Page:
Why are the governor and mayor of New York taking a meeting at the World Trade Center with the Two Megxiteers? Harry and Meghan threw away their royal obligations as vigorously as John Kerry threw away his Vietnam War service ribbons. I say we treat them like any other tourists. These people are entitled to no more bowing and scraping than the Kansas City Royals.
Meghan’s brand — California New-Age I’m-Still-on-a-Journey-of-Self-Discovery-in-Middle-Age — and Harry’s palace-born entitlement have intermingled to create the most appalling British-American monster since Madonna’s “Madge” period. At least Madge didn’t mumble about climate change and global poverty, though.
What has become of what was once the world’s most badass prince? Until just a few years ago Harry was proof that “macho royal” is not an oxymoron. In sharp contrast to his jug-eared, limp-handkerchief of a dad Prince Charles, he used to roar around Afghanistan in his helicopter giving hell to the Taliban, his red hair blazing like a testosterone torch. Take that, everyone who ever saw a ginger walking down the street and yelled out of his car, “Ronald McDonald,” “Carrot Top” or “Leprechaun,” not that anything like that has ever happened to me.
Since he had his tender bits chomped off by the Megalodon, though, Hammerin’ Hank has become Girly Harry, an Instagram influencer (whatever that is) who posts cringey pictures of himself with Jon Bon Jovi alongside the squishy sayings of ’80s motivational speaker Leo “Dr. Love” Buscaglia. British fortitude enabled it to survive the Great War, the Third Reich, and even the European Union, but now one of the UK’s scions has surrendered to Oprahfication. Instead of firing rockets at medieval Islamofascists, Shallow Hal sits there holding his wife’s hand while she emotes about her made-up pain for the cameras. Somehow Thor became Ed Sheeran.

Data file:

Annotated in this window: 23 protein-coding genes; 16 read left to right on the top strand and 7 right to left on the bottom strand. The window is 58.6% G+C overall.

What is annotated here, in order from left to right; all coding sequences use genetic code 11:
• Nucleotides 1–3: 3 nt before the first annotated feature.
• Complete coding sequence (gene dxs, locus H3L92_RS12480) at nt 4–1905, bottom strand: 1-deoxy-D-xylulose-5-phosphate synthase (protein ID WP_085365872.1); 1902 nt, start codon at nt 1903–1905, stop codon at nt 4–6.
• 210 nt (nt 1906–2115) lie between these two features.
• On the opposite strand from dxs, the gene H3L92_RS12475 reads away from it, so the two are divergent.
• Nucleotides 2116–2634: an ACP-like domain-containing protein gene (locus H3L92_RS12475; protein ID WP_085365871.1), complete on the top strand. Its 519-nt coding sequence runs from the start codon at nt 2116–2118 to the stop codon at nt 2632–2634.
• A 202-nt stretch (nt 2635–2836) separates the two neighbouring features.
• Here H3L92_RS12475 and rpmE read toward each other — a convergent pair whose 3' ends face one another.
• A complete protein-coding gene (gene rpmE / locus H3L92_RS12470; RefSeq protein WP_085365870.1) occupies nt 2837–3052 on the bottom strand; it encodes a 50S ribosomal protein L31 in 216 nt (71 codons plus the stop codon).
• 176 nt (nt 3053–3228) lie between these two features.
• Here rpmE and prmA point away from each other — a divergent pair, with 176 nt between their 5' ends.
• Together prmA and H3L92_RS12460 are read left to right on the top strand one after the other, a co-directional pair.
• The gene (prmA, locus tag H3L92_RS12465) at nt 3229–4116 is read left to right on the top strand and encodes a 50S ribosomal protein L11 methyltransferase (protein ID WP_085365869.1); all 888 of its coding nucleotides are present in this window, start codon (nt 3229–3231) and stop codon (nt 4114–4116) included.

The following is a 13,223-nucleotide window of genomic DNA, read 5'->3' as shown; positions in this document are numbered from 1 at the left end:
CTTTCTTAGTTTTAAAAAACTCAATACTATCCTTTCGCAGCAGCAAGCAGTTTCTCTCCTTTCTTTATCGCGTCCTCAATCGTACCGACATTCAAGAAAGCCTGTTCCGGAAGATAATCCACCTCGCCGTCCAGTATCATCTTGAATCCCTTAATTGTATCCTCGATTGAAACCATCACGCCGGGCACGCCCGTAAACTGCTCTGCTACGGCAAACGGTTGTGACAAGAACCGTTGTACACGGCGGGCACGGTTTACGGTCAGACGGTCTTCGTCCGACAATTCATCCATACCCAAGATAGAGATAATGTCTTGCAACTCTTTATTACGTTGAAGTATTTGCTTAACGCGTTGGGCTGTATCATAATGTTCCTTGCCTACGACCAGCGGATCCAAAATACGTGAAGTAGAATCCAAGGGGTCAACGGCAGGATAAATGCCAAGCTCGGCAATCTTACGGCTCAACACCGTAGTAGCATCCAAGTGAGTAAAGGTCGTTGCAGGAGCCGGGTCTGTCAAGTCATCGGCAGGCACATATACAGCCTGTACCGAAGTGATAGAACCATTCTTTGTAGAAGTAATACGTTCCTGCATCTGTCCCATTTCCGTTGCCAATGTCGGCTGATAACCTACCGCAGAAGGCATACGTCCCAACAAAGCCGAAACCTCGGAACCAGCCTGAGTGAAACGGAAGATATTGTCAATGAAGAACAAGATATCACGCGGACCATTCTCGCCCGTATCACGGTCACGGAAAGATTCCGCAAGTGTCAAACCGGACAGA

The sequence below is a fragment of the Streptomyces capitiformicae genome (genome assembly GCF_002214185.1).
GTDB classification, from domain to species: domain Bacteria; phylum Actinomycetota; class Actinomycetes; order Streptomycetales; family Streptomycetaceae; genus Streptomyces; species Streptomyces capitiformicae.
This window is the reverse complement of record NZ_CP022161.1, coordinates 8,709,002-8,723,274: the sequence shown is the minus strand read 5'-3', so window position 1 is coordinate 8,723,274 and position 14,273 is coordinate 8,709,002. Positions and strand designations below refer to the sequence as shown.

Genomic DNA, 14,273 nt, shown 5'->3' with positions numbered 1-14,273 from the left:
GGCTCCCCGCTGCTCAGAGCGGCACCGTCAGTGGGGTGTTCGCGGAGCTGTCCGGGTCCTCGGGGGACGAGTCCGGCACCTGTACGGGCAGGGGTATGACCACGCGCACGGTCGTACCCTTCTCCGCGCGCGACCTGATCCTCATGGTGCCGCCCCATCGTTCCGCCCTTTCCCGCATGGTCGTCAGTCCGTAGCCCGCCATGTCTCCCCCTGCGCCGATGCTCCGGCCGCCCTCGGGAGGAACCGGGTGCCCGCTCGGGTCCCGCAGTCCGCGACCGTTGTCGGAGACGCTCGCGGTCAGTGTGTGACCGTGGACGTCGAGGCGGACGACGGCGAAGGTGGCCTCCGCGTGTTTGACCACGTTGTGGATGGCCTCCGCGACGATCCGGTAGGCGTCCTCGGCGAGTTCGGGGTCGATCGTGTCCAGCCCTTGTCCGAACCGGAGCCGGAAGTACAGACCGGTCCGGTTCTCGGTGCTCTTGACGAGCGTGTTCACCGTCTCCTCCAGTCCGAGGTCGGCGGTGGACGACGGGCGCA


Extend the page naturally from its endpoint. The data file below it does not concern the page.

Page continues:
Snap out of it, man! Whatever happened to Grandma Liz’s stiff upper lip or Grandpa Phil’s wicked sense of humor? The Queen was literally bombed by Nazis for a year and never even said, “How perfectly beastly!” If anyone had suggested she ever go on a worldwide it’s-so-hard-to-be-me tour, she would have told him to stop being such a wet. Which is British for “wussypants.”
In 1992, the year a massive fire at Windsor Castle took out 115 rooms and both of her sons’ marriages also went up in flames, Elizabeth said, “1992 is not a year on which I shall look back with undiluted pleasure.” Hell, yeah: The British way is mastery of the colossal understatement. There’s a reason people say “Slay, Queen” and not “Preach, Duchess.” The Queen also called that year her “Annus Horribilis.” What a classy way to say, “That sucked!” Meghan Markle, on the other hand, gets duly mocked by Piers Morgan (“I wouldn’t believe her if she filed a weather report”) and she files a formal complaint. And not even in Latin.
As if to passive-aggressively troll Her Majesty, instead of giving their daughter a solid English name that suggests equally the ability to wield a scepter or to fix trucks in WWII, H&M gave the baby the monarch’s childhood nickname Lilibet. The thought bubble over Her Majesty’s indomitable hat when she heard this news can only have been, “Er, thanks?” It’s as if a descendant of Winston Spencer Churchill decided to honor the great man by naming his boy Churchy, or Spencebro.
And not since the Duke of Windsor turned out to be a bit of a Nazi has the royal family suffered an embarrassment on par with H&M’s ghastly Time magazine cover: “This looks like Harry is her hairdresser and he’s looking into the mirror explaining what he did to her layers,” observed Irish comic Gráinne Maguire on Twitter.
Harry used to be a swashbuckling 6-foot-1; according to the Time photo, he’s now the same height as his wife (5-foot-6). He’s shrinking before our eyes! The next time we see him, he could be the size of a parakeet, and Maleficent Markle will be carrying him around in a cage as though nothing has happened. She’ll continue complaining about how rough it is to be her, and once in a while he’ll let out a little peep or chirp.